The UK is like one giant history lesson, waiting to be explored. Can you think of a better way to painlessly absorb some history than following in the path of some of King Henry VIII”S wives? I think history is best consumed with a dollop of gossip, don’t you? And the good king certainly gave us plenty to talk about.
Start by taking a day trip to Hever Castle, originally built by William de Hever, in 1270, it was later added onto by Sir Geoffrey Bullen (Boleyn in modern spelling in 1462. Hever castle would be the childhood home of Anne Boleyn, Henry’s second wife and mother of Elizabeth I.
Hever Castle is all that a castle should be with drawbridge, turrets, tall tower and a double moat. The castle is easily reached from London, only 30 miles away. To get there, take one of the hourly trains from London Bridge station to Hever or Edenbridge station. The cost is approximately 10 pounds round trip and takes about 45 minutes. The castle is one mile from the station and the path is well marked. You can arrange for a taxi to take you there, but you must do this in advance.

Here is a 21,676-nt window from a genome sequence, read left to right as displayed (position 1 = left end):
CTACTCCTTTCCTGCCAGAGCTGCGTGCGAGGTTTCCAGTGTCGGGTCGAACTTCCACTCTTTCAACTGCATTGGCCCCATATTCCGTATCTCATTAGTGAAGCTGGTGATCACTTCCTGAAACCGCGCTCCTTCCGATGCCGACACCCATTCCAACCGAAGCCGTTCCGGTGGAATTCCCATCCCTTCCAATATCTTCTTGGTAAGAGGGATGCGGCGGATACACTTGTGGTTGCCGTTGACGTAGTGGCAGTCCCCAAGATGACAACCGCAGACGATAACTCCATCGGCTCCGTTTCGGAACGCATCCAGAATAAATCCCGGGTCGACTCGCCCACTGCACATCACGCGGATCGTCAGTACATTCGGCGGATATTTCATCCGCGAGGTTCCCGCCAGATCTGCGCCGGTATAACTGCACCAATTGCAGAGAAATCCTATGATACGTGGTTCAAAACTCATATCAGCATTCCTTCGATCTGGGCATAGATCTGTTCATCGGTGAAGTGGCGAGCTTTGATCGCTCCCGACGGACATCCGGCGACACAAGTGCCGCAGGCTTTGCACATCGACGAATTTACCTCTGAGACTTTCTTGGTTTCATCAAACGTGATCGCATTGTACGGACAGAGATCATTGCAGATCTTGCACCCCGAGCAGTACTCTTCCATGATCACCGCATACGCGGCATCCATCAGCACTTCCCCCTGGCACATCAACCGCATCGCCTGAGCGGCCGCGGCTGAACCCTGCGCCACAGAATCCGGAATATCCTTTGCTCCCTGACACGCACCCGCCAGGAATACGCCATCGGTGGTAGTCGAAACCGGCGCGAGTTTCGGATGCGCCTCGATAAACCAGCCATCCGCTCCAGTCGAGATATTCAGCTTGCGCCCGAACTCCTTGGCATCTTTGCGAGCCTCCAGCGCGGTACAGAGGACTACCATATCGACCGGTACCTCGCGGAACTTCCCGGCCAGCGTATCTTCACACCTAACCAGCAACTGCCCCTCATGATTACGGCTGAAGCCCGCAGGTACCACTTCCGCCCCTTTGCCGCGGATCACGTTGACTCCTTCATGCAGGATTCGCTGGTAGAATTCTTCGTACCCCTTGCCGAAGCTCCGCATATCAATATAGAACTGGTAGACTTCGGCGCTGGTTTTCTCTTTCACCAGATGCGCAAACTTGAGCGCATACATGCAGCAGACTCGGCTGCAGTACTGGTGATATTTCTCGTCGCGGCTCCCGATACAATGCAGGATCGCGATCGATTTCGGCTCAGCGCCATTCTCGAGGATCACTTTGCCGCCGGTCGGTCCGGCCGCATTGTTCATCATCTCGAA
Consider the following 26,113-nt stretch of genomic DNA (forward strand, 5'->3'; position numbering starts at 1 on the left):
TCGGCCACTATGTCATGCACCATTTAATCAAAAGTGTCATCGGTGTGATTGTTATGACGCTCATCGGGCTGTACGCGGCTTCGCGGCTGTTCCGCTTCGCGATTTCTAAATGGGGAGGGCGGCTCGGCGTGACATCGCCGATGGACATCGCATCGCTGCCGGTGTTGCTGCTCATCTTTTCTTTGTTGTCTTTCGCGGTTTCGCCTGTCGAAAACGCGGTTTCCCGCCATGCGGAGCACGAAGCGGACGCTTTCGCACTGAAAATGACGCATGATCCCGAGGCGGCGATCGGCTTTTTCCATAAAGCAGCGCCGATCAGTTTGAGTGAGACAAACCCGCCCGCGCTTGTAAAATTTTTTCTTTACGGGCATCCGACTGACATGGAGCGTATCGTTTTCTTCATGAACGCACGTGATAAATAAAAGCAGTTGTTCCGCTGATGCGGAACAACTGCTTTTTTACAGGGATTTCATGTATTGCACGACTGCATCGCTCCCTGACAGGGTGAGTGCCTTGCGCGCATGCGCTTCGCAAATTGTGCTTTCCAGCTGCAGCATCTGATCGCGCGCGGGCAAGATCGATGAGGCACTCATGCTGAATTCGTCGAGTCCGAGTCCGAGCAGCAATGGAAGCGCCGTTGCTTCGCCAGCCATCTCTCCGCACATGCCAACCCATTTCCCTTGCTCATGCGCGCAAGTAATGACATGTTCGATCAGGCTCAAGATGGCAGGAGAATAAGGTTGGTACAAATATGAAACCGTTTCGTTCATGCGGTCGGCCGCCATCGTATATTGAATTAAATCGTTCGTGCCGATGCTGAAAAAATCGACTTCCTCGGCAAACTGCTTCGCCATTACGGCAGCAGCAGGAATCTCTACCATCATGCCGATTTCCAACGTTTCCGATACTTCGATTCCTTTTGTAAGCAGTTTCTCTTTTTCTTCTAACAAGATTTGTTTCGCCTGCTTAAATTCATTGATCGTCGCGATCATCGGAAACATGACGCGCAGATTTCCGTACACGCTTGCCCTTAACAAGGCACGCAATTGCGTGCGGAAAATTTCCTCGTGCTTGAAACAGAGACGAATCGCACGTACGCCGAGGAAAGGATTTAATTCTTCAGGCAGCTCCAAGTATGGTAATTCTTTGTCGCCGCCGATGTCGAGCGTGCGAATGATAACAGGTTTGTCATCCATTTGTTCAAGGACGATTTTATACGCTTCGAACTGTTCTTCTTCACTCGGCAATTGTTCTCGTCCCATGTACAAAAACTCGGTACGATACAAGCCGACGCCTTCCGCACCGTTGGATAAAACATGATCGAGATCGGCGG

Hever castle is open every day of the year from 10:30 am to 4 pm, loner hours April to October. The admission fee is 14 pounds for adults, 12 for seniors and 8 for children.
The castle will give you a glimpse of the life of the privileged in Tudor Times, the grand dining room has been set as if for a feast worthy of Henry himself. The bedrooms are sumptuous, for the times, and even include the room where Henry stayed while courting Anne. Within the room hangs the famous portrait of Henry, said to have been painted by Hans Holbein.
The long gallery has been given over to the full story of Henry and his wives, all six of them, done with mannequins and artifacts to illuminate the juicy story. An odd twist to the tale is that Henry’s fourth wife, Anne of Cleves, was given Hever Castle as part of their divorce settlement. Anne of Cleves, not only did not lose her head, she gained the castle of her predecessor.
In modern times the castle was purchased by William Astor in 1903, and he and his wife, Mary devoted time and money to its restoration. It is possible to spend the night in the Astor wing, which has been turned into a bed and breakfast.
Hever Castle, a generous slice of Tudor history, just a day trip from London.